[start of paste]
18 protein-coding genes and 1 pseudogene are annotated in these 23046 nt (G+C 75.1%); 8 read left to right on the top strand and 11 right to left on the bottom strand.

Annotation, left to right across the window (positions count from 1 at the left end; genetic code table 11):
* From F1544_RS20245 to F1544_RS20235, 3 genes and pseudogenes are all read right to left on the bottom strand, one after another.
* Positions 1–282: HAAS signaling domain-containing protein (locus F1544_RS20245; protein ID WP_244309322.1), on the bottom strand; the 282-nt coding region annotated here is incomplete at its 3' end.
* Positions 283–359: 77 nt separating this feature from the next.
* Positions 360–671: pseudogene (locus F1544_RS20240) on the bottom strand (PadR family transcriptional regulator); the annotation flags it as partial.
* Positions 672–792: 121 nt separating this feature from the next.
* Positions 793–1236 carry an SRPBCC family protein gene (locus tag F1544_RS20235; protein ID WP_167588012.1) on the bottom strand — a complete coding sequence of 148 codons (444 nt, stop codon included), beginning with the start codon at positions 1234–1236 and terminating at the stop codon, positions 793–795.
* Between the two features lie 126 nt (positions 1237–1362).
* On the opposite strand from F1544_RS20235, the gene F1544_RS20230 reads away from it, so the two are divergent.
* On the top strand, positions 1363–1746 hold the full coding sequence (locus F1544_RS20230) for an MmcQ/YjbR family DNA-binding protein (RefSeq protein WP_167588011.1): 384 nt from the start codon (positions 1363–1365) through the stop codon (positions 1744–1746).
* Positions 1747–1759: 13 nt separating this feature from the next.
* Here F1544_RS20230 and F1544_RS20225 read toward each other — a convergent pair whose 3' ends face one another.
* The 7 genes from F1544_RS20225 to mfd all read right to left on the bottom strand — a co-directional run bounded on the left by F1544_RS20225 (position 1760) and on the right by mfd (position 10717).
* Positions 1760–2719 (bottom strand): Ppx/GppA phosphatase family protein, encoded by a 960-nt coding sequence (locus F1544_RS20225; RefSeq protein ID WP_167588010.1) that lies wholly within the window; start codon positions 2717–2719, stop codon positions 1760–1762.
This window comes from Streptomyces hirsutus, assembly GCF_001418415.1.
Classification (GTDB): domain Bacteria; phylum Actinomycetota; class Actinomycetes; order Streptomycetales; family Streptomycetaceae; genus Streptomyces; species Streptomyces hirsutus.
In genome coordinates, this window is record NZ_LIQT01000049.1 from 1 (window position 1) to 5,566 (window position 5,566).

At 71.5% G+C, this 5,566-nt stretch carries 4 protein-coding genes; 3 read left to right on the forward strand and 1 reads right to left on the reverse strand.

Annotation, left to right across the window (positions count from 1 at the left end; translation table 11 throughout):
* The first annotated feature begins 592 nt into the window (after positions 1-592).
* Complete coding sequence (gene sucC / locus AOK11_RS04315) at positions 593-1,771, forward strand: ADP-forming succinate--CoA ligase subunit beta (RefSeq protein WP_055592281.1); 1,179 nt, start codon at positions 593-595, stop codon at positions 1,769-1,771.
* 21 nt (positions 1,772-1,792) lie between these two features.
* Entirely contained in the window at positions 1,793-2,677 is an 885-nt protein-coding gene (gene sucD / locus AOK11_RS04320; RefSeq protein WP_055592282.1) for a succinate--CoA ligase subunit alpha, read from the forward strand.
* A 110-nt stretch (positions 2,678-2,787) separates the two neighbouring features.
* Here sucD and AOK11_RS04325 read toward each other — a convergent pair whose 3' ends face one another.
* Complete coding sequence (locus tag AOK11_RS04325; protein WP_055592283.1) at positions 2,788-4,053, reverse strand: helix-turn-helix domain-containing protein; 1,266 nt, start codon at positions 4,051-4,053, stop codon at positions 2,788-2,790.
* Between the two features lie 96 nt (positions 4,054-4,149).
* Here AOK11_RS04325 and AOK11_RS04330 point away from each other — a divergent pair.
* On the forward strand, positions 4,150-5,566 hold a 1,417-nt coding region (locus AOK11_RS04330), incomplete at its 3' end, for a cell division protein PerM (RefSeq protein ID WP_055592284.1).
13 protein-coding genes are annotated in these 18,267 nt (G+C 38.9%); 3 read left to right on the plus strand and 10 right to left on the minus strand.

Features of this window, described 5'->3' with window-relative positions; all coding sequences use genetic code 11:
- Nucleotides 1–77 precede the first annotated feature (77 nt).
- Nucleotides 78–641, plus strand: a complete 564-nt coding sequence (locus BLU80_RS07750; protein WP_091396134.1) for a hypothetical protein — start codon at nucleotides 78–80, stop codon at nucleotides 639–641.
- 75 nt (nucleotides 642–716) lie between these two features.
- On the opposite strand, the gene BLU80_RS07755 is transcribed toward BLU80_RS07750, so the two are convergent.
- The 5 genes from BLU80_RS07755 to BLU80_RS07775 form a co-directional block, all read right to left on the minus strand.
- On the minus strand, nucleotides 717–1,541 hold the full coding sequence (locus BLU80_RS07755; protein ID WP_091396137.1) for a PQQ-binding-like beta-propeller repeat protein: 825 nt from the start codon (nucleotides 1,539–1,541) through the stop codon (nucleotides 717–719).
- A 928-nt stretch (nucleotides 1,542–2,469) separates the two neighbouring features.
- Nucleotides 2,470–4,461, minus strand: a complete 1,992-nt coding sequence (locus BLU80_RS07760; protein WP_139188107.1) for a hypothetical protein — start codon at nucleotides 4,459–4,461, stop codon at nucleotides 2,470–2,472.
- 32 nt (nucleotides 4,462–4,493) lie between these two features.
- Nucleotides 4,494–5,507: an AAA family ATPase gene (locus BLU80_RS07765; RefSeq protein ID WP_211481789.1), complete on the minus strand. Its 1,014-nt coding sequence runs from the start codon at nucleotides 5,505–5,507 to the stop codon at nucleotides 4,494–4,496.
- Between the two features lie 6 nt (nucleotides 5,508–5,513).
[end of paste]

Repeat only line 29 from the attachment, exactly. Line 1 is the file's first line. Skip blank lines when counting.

* Here AOK11_RS04325 and AOK11_RS04330 point away from each other — a divergent pair.